Juha Karvanen, Sangita Kulathinal and Dario Gasbarra
Optimal designs to select individuals for genotyping conditional on observed binary or survival outcomes and non-genetic covariates
In gene-disease association studies, the cost of genotyping makes it economical to use a two-stage design where only a subset of the cohort is genotyped. At the first-stage, the follow-up data along with some risk factors or non-genetic covariates are collected for the cohort and a subset of the cohort is then selected for genotyping at the second-stage. Intuitively the selection of the subset for the second-stage could be carried out efficiently if the data collected at the first-stage are utilized. The information contained in the conditional probability of the genotype given the first-stage data and the initial estimates of the parameters of interest is being maximized for efficient selection of the subset. The proposed selection method is illustrated using the logistic regression and Cox's proportional hazards model and algorithms that can find optimal or nearly optimal designs in discrete design space are presented. Simulation comparisons between D-optimal design, extreme selection and case-cohort design suggest that D-optimal design is the most efficient in terms of variance of estimated parameters but extreme selection may be a good alternative for practical study design.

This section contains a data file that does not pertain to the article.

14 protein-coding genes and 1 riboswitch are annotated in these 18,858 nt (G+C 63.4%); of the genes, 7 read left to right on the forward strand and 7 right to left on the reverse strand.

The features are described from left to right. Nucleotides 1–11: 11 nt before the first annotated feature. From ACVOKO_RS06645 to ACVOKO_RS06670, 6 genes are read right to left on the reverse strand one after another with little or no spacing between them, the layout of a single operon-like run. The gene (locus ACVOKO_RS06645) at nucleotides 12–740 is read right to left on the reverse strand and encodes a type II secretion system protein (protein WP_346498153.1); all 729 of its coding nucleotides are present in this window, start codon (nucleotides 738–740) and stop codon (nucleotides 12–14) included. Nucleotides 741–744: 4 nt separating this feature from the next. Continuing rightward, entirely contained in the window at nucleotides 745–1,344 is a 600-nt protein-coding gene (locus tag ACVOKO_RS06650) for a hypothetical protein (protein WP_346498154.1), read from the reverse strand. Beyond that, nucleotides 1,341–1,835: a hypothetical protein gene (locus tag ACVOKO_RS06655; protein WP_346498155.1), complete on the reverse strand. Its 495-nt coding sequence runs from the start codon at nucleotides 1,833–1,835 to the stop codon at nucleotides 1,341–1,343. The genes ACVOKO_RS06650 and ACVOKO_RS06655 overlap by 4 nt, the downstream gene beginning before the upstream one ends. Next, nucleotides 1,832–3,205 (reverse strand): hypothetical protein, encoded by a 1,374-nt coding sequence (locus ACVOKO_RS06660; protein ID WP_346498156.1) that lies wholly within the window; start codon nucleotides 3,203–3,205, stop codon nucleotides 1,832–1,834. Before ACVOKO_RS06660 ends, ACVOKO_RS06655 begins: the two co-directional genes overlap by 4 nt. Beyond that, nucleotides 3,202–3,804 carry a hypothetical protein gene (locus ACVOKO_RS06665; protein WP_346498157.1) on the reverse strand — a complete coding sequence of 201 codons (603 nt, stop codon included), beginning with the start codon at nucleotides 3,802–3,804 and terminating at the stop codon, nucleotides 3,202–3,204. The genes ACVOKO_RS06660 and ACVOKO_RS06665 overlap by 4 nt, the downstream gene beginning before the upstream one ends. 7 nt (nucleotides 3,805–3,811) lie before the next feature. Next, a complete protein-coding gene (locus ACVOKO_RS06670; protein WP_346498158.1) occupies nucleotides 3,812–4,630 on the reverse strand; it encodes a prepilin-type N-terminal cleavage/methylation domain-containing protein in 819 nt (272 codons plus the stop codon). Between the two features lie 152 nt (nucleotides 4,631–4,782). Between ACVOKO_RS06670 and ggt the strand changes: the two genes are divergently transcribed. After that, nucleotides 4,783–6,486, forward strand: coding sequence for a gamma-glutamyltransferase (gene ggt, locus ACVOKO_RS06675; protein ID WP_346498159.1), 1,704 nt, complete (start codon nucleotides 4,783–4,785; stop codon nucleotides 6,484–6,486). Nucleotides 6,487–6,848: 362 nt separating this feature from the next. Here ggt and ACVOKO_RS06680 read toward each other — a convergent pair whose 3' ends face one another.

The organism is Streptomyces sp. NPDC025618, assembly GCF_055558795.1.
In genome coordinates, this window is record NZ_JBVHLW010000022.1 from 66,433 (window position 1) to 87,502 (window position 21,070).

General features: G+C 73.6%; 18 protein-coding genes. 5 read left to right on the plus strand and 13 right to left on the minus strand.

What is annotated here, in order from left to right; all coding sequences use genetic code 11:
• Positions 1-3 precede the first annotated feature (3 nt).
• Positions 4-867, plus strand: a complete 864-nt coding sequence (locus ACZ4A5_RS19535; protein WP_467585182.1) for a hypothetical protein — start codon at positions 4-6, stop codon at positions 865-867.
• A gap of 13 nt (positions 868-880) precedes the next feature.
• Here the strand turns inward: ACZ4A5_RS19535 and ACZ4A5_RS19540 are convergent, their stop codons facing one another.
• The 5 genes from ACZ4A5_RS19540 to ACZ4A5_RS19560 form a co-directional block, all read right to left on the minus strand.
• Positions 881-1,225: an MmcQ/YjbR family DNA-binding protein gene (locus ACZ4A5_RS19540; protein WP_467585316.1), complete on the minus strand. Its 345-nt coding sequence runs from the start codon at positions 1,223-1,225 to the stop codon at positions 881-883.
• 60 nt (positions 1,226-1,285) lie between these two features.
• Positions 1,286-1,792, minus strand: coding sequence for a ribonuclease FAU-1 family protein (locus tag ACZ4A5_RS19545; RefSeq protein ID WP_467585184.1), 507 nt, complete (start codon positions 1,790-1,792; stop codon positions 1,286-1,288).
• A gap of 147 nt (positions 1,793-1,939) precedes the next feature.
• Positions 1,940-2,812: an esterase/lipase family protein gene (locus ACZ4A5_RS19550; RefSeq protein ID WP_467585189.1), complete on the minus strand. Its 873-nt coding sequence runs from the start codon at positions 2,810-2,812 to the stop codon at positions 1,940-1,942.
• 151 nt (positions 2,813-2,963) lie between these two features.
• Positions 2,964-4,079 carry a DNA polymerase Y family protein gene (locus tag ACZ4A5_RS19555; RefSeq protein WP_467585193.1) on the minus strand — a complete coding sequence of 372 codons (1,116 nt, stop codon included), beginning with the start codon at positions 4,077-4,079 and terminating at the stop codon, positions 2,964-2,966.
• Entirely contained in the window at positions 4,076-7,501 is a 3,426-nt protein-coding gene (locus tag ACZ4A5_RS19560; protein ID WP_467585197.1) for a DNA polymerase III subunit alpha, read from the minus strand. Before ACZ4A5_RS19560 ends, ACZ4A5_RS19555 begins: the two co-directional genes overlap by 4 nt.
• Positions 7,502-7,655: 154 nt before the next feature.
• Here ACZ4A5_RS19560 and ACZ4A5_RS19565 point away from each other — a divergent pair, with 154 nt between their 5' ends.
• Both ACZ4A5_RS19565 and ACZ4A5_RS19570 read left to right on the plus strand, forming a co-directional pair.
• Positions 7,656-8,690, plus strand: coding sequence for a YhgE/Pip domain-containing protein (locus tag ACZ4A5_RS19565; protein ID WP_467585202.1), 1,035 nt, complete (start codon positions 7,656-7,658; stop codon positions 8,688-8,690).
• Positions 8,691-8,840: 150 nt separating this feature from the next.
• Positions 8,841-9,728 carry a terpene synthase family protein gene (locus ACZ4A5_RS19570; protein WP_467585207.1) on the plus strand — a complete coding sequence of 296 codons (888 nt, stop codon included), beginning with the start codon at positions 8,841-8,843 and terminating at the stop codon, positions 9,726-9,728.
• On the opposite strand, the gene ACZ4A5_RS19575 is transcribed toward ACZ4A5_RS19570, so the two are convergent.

Keywords: case-cohort design; case-control design; extreme selection; D-optimal design; greedy method; iterative replacement method; logistic regression; proportional hazards model; selective genotyping; two-stage design